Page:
For all he was ignorant, Henry wasn’t stupid. “The wind,” he correctly guessed. “It’s coming off the ocean.”
“Text the others and have them join us,” Thalia ordered.
There were five noises Thalia counted that should have meant their final death by the time they were all assembled at the treeline. The other two shifted to squat beside her and far away from Gregor. For his part the large Lithuanian was looking surly. “You okay?” she asked him.
“They are stupid!” Gregor grunted.
Thalia agreed, but that was no way to bring a team together, so instead, she scolded, “A lack of experience doesn’t condemn anyone. We all learned.”
“I know how to fight!” Frank grumbled beside her. Thalia hoped he’d be the first to fall.
Instead, she pointed at the house. “Not sure if there’s anyone home. One guard with a dog. He’s inside. Not sure if he’s on a schedule. Could be cameras.”
“Any sign of wards?” Gregor asked.
“Pam Ravenscroft didn’t report any witchcraft when she was here previously,” Thalia assured him. “If it was me, I’d have placed them here, at the tree line, but I don’t feel any resistance.”
Henry scoffed, “Wards? Why bother? Witches are so unreliable!”
“Idiot!” Gregor hissed, but Thalia had had enough.
“Let’s go!” she commanded, and then started moving at vamp speed across the moonlit grass. Frank was faster and without waiting for the rest of them, reached the door around the side and pulled it open. He was greeted with a combination of gunshot and snarling dog. ‘So, there are cameras,’ Thalia thought as she watched Gregor grab the dog and shake it once. The guard was fumbling with his shotgun. Henry finished him and all went quiet.
“Silver!” Frank wailed. His chest was peppered with dozens of small, smoking holes.
“Maybe something smart can get in you now!” and Gregor made a wheezing sound Thalia took for laughter.
“Come on!” Frank groaned again. “This shit hurts!”
“Shut him up!” Thalia ordered. She turned to the third of the Stooges. “You! Take Frank back to the car. You have the number for medical. Give them the location of the crossroads and drop him off, then get back here. If you make me walk all the way back to the safe house, I will hunt you down!” She tossed the car keys and turned, heading further into the house.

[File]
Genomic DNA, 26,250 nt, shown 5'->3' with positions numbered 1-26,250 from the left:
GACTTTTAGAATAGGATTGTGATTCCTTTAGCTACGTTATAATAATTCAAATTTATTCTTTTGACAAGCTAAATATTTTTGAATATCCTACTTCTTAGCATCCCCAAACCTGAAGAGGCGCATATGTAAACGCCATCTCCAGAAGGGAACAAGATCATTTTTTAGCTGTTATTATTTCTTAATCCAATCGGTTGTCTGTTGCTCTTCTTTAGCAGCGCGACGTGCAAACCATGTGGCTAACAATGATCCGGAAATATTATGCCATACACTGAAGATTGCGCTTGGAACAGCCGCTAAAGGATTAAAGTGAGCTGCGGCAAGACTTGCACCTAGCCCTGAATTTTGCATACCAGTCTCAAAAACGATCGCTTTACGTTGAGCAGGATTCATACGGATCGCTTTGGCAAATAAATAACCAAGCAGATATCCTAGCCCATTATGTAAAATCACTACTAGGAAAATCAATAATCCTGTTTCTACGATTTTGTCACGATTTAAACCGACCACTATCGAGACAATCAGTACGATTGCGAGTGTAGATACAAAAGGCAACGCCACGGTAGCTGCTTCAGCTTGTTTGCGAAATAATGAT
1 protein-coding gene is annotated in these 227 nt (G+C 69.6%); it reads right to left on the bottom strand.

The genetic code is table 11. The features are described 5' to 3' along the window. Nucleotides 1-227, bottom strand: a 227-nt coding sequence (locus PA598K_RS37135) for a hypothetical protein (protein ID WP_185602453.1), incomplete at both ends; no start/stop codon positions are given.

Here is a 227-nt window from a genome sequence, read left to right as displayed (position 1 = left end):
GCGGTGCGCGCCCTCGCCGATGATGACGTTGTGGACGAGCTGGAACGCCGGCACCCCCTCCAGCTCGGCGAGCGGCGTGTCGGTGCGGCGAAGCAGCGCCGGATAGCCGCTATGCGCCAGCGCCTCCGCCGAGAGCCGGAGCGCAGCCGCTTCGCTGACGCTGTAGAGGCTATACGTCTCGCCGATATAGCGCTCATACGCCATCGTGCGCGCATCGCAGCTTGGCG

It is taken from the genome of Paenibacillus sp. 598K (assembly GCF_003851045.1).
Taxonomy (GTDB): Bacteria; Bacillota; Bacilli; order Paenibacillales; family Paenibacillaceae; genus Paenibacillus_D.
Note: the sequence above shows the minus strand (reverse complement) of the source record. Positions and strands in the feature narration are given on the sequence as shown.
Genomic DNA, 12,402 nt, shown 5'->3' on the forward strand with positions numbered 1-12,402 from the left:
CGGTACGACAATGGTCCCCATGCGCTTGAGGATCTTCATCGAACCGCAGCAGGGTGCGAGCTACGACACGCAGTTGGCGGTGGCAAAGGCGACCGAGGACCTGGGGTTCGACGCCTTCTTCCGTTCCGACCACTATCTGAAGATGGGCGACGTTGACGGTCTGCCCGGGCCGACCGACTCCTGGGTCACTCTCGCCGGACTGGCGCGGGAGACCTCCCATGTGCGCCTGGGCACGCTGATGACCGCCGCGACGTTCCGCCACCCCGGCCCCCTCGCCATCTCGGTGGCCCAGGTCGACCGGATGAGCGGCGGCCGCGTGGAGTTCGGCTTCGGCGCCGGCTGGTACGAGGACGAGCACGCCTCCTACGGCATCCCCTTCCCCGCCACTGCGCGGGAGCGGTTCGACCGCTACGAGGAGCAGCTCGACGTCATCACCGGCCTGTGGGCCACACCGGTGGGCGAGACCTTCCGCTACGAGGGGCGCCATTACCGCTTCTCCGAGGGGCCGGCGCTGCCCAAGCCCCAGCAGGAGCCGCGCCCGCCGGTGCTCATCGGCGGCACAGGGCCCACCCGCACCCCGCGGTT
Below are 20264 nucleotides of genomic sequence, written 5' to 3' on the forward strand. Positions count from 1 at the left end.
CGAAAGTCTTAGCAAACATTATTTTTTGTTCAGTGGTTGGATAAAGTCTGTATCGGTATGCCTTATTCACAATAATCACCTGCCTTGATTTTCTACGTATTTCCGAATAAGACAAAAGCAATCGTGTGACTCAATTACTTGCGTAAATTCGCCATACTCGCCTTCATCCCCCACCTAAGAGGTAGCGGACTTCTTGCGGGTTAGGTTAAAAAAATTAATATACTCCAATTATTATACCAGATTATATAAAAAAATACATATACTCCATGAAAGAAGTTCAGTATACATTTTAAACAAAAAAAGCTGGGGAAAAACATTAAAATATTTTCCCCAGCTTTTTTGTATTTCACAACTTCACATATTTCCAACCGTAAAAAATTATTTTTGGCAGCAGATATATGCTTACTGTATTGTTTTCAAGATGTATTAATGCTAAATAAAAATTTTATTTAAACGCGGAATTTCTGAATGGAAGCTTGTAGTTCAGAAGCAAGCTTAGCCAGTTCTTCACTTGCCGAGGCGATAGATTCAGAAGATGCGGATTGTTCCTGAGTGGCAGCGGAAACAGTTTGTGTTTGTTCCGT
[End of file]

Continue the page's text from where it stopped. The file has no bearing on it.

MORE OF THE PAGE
“No one here,” Gregor said in a normal voice.
Thalia’s lips inched up. It seemed the hulking vampire had assumed the ‘Captain Obvious’ mantle. All around them, the house had that distinct scent of air that hadn’t moved in a while. Dust had been given time to settle. She wasn’t surprised to see sheets draped over furniture. She thought of the bodies they’d left in the side room.
“You know anything about electronics?” she asked Henry. He gave what might have been a nod, so Thalia continued. “See if you can figure out where the cameras are feeding. There should be a screening room somewhere. See if you can tell if the feed from the camera is just local or if its feeding somewhere else.”
“You think we get company?” Gregor asked. It was the first smart question he’d asked in a while.
“We should hurry,” Thalia answered. Together, they ghosted from room to room, checking for any sign, but it was clear the Fae had cleared out. There were no personal items left, only furniture. Still, there was some faint scent and it kept Thalia moving, clearing the first floor and then heading upstairs.
She found it in the far bedroom. There, in front of the window, was a table. The scent came from a pair of old-fashioned women’s evening gloves. They were long and white and the woman who once wore them must have had thin arms. When Thalia touched them, they released even more Fae scent into the room. “They knew vampires would come looking,” Thalia said aloud.